Picture Perfect

Picture Perfect

by Elaine Marie Alphin

NOOK Book(eBook)

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Overview

When Ian Slater's best friend, Teddy, suddenly vanishes, it's up to Ian to find out what happened. He and Teddy were supposed to take photographs together on the day Teddy disappearedbut Teddy never showed up. Rumors are flying, and everyone looks to Ian for answers. Has Teddy run away, searching for the father he's never met? Or has something more sinister happened? Ian doesn't know, and he can't quite remember everything that happened the day Teddy vanished. On top of that, he keeps having terrifying dreams and hearing strange voices. People are starting to say he's acting strangely, and the sheriff keeps questioning him. As Ian tries to hold it all together and search for clues to Teddy's disappearance, he strives to present those around him with the picture of a normal kid. But the more he finds out, the less he understands. How well does he really know Teddy? How well does he even know himself?

Product Details

ISBN-13: 9781467766029
Publisher: Lerner Publishing Group
Publication date: 08/01/2014
Sold by: Barnes & Noble
Format: NOOK Book
Pages: 256
File size: 1 MB
Age Range: 12 - 17 Years

About the Author

Since her first novel for young readers appeared in 1991, Elaine Marie Alphin published 27 books for young people and one for adults (about writing for young people). Elaine wrote for readers of all ages, from Davy Crockett in Lerner's History Makers series for beginning readers up through teenage mysteries such as Counterfeit Son, winner of the Edgar Award for Best Young Adult mystery. Elaine loved research, and that love impacted all of her writing, from biographies for middle grade readers like I Have Not Yet Begun To Fight: A Story About John Paul Jones in the Creative Minds series through young adult fiction such as the history-inspired mystery, The Perfect Shot to the stand-alone nonfiction young adult book An Unspeakable Crime: The Prosecution and Persecution of Leo Frank.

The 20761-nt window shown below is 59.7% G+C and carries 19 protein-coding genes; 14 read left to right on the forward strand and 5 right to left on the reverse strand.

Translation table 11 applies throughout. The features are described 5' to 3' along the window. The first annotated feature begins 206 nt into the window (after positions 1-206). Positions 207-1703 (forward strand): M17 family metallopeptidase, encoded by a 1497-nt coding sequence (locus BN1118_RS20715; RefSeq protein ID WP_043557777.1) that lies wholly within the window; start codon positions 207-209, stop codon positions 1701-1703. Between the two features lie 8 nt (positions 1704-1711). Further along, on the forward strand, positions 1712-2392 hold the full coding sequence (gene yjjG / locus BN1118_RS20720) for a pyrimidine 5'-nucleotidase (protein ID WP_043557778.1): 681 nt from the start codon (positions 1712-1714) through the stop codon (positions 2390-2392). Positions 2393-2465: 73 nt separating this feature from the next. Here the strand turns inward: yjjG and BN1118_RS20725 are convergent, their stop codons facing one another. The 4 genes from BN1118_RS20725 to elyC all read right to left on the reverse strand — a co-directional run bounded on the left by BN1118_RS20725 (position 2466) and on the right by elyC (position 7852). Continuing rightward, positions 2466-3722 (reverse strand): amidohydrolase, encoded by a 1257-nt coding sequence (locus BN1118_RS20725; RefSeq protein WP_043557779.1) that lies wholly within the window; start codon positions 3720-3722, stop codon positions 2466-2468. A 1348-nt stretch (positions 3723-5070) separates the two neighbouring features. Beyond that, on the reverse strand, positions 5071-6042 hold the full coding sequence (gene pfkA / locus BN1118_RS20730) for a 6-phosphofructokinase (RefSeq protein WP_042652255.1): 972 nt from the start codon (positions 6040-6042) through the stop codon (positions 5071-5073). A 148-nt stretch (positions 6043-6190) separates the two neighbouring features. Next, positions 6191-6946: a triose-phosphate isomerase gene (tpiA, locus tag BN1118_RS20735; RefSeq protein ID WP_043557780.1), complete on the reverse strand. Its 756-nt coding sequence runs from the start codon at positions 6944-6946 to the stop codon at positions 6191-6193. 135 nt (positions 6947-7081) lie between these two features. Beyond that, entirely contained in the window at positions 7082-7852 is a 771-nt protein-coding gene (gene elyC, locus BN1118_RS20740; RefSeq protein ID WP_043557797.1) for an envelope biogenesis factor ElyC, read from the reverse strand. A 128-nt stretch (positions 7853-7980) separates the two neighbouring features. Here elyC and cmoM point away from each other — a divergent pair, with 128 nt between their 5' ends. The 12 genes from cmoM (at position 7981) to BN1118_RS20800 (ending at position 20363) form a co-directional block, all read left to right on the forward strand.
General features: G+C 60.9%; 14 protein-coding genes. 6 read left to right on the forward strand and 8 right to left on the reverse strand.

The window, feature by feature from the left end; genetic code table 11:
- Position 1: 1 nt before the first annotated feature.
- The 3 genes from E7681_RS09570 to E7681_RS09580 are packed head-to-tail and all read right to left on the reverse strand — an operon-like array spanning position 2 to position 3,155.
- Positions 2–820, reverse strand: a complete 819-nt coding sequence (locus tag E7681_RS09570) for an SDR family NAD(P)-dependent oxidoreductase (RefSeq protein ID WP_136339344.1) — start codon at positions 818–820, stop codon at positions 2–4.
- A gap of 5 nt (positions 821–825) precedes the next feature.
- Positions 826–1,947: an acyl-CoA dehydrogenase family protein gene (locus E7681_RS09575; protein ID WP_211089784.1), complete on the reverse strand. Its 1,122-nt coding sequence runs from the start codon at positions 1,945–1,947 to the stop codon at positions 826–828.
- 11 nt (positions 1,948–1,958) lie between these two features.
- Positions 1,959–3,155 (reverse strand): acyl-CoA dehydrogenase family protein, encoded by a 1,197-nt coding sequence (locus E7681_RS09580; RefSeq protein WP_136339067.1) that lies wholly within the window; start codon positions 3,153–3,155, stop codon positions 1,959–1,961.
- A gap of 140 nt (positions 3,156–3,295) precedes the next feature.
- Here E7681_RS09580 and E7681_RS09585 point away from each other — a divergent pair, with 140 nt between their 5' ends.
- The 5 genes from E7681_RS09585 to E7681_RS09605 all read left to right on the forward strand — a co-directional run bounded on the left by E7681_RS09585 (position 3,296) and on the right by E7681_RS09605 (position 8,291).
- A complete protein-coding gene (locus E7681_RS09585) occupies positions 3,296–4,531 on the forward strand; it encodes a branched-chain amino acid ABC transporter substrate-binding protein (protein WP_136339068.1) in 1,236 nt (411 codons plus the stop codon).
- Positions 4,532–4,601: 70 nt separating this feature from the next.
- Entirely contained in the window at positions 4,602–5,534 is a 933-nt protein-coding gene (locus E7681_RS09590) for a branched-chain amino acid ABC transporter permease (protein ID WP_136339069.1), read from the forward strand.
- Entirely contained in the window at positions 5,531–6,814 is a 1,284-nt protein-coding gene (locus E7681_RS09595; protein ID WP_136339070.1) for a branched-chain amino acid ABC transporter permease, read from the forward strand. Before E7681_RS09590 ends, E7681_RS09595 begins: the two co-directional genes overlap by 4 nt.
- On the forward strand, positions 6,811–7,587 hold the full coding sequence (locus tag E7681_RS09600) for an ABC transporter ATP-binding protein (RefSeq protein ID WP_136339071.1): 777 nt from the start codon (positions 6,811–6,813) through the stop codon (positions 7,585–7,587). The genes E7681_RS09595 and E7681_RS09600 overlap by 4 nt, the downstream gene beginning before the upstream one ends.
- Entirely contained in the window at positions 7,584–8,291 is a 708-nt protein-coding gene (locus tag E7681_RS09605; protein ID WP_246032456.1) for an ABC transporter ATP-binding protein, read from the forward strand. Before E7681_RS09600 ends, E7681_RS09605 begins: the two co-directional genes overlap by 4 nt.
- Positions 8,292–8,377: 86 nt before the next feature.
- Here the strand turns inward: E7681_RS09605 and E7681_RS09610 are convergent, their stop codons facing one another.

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Picture Perfect 3.6 out of 5 based on 0 ratings. 7 reviews.
librisissimo on LibraryThing More than 1 year ago
Substance: Journey of a young-adult boy into manhood, learning to accept himself and his talents and reject disparaging characterizations by others. The protagonist and other major actors all feel that they are suppressing their real, unlovable, selves.Alphin echoes much of Orson Scott Card's critical narratives about "telling true stories" when the characters talk about "painting true pictures" and "taking true photos" although the effect is not derivative.Style: The first-person narrative works pretty well, and has significant power in depicting the protagonists internal struggles.NOTES:p. 102-103: (on propaganda, which is a prime component of the protagonist's transition to "wholeness")
MSLMC on LibraryThing More than 1 year ago
This disturbing story will be enjoyed by the readers who clamor for books after ¿A Child Called It.¿
gbartlett on LibraryThing More than 1 year ago
Ian and his friend Teddy both love photography. They both work on the school paper and yearbook. When Teddy disappears, Ian has to face some unpleasant facts about his family and himself. He zones out sometimes and doesn't know what really happens. Did he kill Teddy? Did he zone out during the time Teddy was hurt? Is his abusive father responsible for all of the disappearances that are happening to his friends?This was a great mystery. The author ties together what they have been learning in school to Ian's problems. You see Ian grow and change throughout the story. The split personalities are difficult to understand until you realize what is happening to Ian. This is definitely a boy book, with almost all of the characters being male. Sara is a friend of Ian's who comes into the story towards the end. She is the only female character, besides the boy's mothers.
Anonymous More than 1 year ago
It seems good in the review....is it worth the money $$$$ how ever much money it is? Is it appropriate for 12 year olds? BOYS OR GIRLS????? PLEASE RESPOND BACK TO BOOKWORM/PAIGE!!!
Anonymous More than 1 year ago
Anonymous More than 1 year ago
Guest More than 1 year ago
I had to do this book as a report and i loved it. IT is a must read for young, mature readers. Is kind of hard to follow.